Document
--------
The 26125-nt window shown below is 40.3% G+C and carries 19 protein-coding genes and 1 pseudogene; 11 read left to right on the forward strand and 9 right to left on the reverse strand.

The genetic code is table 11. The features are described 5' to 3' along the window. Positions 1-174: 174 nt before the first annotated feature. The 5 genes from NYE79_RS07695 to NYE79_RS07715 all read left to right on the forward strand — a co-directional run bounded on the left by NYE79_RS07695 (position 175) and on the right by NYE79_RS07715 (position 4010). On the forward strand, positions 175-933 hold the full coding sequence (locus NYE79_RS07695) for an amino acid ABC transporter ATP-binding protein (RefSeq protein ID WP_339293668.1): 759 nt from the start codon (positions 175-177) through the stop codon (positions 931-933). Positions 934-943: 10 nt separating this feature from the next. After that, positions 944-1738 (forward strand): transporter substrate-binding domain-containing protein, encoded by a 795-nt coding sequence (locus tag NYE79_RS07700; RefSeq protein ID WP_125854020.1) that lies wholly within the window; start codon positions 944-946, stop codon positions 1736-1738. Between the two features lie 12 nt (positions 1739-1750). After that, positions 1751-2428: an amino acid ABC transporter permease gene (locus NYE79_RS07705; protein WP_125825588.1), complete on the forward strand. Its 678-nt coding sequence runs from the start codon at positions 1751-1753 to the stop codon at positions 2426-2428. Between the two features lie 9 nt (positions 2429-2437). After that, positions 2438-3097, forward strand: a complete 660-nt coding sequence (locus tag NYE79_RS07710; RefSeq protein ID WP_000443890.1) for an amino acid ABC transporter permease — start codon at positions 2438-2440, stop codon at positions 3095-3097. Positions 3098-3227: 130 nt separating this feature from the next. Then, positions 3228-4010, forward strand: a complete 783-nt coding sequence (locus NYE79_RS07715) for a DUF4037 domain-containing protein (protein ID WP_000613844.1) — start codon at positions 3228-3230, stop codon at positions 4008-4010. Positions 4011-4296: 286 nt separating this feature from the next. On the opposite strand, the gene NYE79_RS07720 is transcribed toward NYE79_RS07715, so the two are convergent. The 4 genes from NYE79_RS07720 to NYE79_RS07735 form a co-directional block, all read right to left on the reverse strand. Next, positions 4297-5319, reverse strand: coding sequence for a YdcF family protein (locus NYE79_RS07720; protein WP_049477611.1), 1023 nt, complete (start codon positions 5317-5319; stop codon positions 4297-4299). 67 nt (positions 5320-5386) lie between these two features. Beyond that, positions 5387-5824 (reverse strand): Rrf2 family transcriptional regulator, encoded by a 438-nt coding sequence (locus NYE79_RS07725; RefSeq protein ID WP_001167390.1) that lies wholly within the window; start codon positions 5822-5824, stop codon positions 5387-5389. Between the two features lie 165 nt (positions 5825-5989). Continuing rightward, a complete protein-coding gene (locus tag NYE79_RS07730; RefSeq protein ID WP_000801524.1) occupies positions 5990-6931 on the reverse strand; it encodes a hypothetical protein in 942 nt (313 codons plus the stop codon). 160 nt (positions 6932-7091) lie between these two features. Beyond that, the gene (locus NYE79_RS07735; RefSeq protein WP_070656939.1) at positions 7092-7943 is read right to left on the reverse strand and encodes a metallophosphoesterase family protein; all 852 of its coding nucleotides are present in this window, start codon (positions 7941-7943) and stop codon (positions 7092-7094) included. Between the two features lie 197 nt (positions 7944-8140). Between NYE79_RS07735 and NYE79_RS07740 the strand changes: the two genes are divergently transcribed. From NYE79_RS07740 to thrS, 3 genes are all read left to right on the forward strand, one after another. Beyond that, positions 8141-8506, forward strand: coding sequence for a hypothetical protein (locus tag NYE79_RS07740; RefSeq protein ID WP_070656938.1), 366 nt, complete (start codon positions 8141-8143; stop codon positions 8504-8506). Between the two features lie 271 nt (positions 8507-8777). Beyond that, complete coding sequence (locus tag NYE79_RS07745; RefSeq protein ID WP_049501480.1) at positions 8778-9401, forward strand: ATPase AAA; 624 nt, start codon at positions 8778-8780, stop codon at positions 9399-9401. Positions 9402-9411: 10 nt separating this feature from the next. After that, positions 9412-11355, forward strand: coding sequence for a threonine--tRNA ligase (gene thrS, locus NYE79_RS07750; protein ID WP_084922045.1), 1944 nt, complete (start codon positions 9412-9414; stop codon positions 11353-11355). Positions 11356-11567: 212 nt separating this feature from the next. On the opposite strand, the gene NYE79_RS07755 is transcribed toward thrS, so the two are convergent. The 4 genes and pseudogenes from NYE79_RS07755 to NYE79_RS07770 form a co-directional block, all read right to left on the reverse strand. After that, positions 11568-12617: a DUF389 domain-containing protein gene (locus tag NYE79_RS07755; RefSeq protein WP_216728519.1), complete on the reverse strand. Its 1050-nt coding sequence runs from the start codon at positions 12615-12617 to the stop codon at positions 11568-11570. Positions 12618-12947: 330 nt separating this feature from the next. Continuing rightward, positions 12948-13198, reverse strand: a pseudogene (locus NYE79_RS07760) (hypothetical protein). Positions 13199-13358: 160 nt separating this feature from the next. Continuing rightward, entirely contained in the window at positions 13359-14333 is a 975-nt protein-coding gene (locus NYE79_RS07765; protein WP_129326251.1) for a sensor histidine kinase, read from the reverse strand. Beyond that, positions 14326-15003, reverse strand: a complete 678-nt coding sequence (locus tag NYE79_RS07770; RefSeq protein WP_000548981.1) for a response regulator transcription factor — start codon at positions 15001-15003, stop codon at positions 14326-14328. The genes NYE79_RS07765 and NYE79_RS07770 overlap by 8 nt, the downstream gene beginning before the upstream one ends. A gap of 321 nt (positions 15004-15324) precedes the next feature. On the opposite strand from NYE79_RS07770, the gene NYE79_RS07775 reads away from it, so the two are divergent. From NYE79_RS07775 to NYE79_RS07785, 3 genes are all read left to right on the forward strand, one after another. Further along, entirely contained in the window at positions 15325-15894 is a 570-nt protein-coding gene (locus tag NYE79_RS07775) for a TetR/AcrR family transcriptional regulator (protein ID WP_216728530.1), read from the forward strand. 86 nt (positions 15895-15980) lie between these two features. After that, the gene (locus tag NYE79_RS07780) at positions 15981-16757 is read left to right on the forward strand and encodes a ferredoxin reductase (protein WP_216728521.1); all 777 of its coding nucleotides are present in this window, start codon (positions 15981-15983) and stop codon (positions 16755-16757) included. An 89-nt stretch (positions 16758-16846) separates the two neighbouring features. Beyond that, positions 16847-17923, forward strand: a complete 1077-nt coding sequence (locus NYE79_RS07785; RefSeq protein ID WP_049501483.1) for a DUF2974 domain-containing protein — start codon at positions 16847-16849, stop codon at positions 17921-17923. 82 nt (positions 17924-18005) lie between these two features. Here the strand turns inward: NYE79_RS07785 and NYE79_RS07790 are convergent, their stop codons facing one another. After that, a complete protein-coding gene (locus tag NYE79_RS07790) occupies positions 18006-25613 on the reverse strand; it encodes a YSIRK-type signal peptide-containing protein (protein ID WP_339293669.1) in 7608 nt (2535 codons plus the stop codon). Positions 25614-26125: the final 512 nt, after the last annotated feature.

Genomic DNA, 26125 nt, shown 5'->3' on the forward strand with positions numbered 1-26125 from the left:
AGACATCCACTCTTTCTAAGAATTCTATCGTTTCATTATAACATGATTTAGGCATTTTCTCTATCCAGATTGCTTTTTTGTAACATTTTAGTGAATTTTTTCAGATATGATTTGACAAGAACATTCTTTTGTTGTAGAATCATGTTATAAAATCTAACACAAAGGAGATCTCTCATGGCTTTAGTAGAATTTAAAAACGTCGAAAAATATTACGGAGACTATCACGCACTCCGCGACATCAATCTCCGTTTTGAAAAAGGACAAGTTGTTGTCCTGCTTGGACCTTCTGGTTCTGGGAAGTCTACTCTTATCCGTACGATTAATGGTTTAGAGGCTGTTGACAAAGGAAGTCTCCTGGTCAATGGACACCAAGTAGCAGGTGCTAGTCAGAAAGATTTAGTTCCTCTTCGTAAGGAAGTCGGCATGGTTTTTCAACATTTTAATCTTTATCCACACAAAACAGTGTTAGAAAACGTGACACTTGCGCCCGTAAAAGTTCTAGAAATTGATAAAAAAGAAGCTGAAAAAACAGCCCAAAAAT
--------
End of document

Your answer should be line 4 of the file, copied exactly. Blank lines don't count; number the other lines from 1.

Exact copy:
AGACATCCACTCTTTCTAAGAATTCTATCGTTTCATTATAACATGATTTAGGCATTTTCTCTATCCAGATTGCTTTTTTGTAACATTTTAGTGAATTTTTTCAGATATGATTTGACAAGAACATTCTTTTGTTGTAGAATCATGTTATAAAATCTAACACAAAGGAGATCTCTCATGGCTTTAGTAGAATTTAAAAACGTCGAAAAATATTACGGAGACTATCACGCACTCCGCGACATCAATCTCCGTTTTGAAAAAGGACAAGTTGTTGTCCTGCTTGGACCTTCTGGTTCTGGGAAGTCTACTCTTATCCGTACGATTAATGGTTTAGAGGCTGTTGACAAAGGAAGTCTCCTGGTCAATGGACACCAAGTAGCAGGTGCTAGTCAGAAAGATTTAGTTCCTCTTCGTAAGGAAGTCGGCATGGTTTTTCAACATTTTAATCTTTATCCACACAAAACAGTGTTAGAAAACGTGACACTTGCGCCCGTAAAAGTTCTAGAAATTGATAAAAAAGAAGCTGAAAAAACAGCCCAAAAAT